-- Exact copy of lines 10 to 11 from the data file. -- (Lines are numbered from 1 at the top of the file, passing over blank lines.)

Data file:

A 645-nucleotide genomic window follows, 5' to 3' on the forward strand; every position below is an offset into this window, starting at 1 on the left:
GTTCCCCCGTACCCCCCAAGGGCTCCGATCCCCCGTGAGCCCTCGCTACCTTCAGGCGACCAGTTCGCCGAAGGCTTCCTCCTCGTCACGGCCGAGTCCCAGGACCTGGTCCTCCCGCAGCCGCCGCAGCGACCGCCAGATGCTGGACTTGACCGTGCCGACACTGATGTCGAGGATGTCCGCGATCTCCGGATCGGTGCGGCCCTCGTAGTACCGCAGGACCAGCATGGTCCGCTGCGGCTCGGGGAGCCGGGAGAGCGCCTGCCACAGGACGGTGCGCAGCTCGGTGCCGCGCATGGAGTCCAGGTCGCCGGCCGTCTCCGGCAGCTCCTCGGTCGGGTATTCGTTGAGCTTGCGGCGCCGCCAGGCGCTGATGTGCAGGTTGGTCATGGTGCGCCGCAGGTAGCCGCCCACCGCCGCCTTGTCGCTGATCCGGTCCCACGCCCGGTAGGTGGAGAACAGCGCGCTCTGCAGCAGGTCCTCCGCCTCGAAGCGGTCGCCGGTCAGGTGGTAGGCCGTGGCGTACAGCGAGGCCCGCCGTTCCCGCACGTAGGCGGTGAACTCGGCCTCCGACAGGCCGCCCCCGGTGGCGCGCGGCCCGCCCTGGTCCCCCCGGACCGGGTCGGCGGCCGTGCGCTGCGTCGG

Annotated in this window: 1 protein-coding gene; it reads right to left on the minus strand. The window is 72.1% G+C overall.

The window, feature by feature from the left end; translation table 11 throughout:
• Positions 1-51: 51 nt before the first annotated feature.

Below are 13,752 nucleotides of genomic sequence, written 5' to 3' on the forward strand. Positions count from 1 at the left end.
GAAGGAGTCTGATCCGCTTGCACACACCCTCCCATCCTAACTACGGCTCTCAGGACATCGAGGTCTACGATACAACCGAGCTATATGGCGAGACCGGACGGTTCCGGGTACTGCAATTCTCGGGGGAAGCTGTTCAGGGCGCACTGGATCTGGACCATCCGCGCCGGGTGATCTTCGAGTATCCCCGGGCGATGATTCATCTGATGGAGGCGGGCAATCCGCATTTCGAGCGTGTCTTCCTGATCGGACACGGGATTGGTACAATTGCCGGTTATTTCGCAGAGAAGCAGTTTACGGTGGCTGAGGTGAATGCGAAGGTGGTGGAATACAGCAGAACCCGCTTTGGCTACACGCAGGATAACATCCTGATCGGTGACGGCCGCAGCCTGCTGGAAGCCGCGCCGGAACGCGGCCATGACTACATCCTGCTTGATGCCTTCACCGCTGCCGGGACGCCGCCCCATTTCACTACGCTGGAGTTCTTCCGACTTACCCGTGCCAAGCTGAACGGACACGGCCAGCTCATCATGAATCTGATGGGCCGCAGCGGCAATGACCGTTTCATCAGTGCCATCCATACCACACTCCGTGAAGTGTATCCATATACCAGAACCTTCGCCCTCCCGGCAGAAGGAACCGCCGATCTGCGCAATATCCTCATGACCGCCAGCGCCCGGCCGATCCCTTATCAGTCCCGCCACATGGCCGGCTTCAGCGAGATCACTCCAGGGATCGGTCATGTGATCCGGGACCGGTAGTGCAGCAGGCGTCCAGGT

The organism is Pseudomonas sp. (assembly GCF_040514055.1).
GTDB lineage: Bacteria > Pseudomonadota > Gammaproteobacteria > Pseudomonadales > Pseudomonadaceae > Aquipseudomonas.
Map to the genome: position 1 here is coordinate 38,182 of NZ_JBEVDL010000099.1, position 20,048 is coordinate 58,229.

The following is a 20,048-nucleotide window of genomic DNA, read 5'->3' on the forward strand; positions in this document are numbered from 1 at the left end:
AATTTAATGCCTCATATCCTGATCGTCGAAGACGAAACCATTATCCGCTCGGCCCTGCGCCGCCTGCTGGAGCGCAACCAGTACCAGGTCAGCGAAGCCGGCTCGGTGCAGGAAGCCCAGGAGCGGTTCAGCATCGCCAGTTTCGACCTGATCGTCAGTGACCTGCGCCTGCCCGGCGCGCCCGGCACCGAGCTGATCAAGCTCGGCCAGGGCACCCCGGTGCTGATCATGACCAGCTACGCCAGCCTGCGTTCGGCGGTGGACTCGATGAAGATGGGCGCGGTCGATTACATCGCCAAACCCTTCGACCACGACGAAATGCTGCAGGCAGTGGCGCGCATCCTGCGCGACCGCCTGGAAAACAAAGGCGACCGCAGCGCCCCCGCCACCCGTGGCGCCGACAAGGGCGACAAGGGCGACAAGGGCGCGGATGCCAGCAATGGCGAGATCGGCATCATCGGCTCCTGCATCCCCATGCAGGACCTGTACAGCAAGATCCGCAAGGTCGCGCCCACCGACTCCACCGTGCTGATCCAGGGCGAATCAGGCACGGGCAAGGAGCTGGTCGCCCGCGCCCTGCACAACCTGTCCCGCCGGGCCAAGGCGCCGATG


Map to the genome: position 1 here is coordinate 38,182 of NZ_JBEVDL010000099.1, position 20,048 is coordinate 58,229.

The following is a 20,048-nucleotide window of genomic DNA, read 5'->3' on the forward strand; positions in this document are numbered from 1 at the left end: